Climate Change

The interconnectedness of climate change, sustainable development, and equity poses serious challenges for developing countries, and can reverse the achieved results in poverty reduction. Without concerted action, the extreme weather events that today occur once in hundreds of years could become the new climate norm, causing increased risks and instability. The private sector can and must play a leading role in the struggle for a greener future. IFC opens markets and invests in renewable energy, energy and other resource efficiency, and green buildings.

In fiscal year 2018:

 - IFC invested $318 million in climate change related projects in Turkey, promoting modern energy efficient urban transportation (Antalya tramway), construction of green buildings (Isbank Green Mortgage, Akbank DCM Covered Bond), boosting energy efficiency capacity (TSKB Climate), helping companies to increase energy efficiency and utilizing innovative green financial instruments, such as green mortgages and green bond issue.

- IFC helped Ukraine develop a legal base for energy efficiency in residential sector. Adoption of the Law on Housing and Communal Services, developed with IFC advice, together with other legislation adopted in 2017, will create appropriate housing-sector market conditions to unlock the full demand for the energy-efficient modernization of the housing sector, estimated at roughly $50 billion.

- IFC provided a $30 million loan to Astarta, a leading agricultural producer in Ukraine, to help improve its environmental efficiency and strengthen its agricultural productivity and logistics as part of a broader effort to boost Ukraine's agribusiness sector and spur economic development.

- IFC signed a mandate with the government of Uzbekistan to increase its renewable power capacity and encourage private sector investment in Uzbekistan’s renewable-energy sector. As transaction advisor, IFC will advise the government and the state-owned national power utility, Uzbekenergo on structuring a PPP to mobilize private sector experience and capital to construct and operate a 100-megawatt solar plant. That will be the first phase of a larger initiative to generate up to 1-gigawatt of new solar energy.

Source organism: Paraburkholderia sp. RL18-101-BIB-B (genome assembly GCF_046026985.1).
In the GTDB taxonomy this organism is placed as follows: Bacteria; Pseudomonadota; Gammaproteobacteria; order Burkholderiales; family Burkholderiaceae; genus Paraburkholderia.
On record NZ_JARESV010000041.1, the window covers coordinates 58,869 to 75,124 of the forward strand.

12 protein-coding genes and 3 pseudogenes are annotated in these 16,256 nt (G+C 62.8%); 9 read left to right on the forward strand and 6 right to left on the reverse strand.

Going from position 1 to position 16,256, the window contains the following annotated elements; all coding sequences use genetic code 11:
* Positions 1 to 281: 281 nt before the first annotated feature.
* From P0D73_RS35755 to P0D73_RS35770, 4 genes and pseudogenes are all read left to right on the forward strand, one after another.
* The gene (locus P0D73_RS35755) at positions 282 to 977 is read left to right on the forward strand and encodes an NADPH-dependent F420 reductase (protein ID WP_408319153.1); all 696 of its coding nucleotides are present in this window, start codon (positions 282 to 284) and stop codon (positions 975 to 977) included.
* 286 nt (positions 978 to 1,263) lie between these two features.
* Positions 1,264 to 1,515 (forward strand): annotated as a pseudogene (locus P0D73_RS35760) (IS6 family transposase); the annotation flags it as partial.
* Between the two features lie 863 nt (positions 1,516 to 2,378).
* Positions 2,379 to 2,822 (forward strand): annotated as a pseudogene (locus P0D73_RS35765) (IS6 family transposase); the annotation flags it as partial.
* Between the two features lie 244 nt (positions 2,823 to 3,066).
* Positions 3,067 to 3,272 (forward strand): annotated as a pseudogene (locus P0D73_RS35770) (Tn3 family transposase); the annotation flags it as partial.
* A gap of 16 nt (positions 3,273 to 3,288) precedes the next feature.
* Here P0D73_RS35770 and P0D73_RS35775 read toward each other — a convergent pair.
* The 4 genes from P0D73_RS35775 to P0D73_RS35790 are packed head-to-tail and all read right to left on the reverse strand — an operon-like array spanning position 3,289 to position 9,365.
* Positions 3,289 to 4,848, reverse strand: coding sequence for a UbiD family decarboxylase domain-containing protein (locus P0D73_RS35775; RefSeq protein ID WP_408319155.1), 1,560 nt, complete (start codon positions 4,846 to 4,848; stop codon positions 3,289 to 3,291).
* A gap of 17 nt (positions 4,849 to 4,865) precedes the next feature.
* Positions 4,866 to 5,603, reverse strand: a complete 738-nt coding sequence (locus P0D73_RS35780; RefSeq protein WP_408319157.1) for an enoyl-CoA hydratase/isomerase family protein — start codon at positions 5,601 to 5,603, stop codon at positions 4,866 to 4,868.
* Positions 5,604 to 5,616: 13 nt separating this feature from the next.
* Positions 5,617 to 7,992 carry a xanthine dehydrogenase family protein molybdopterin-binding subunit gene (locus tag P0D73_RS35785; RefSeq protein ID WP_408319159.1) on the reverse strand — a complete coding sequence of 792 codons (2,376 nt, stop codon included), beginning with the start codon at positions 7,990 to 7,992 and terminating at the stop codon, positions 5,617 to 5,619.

- IFC signed an advisory agreement with Electric Networks of Armenia, the sole electricity distribution company of Armenia, to help increase efficiency of the company’s investment program that is expected to ensure reliable and steady supply of power to customers.

- IFC conducted a diagnostic for Georgian Water and Power (GWP), Georgia’s leading water utility. The diagnostic identified specific opportunities to save water, lower energy costs and increase efficiency.

- IFC signed an agreement with Thor Impeks, to support the development of the first privately financed electricity generation wind power plant in Macedonia. The wind farm Bogoslovec received an authorization permit for construction, which is a breakthrough achieved with IFC advice.

- IFC and EBRD helped Serbia boost its renewable energy production and improve its energy mix by providing a €215 million lending package to a joint venture developing a 158-megawatt wind farm, the largest in the Western Balkans. The project is expected to improve electricity for some 113,000 homes and businesses.

- IFC lent €19.1 million to Elicio, a subsidiary of Nethys Group, for the 42-megawatt Alibunar wind farm in Serbia. Unicredit, the Netherlands Development Finance Company (FMO) and Green for Growth Fund (GGF) have agreed to provide a further €40 million in B Loans to the project. The project will help Serbia meet its obligations under the Energy Community Treaty to have 27 percent of energy consumption from renewable sources by 2020.

 

Examples of What We Do:

Serbia’s New Wind Farms Convert Potential into Power

Armenia’s Energy Infrastructure Remakes Itself with Renewables

 

Resources:

Infographic: Going Green in Ukraine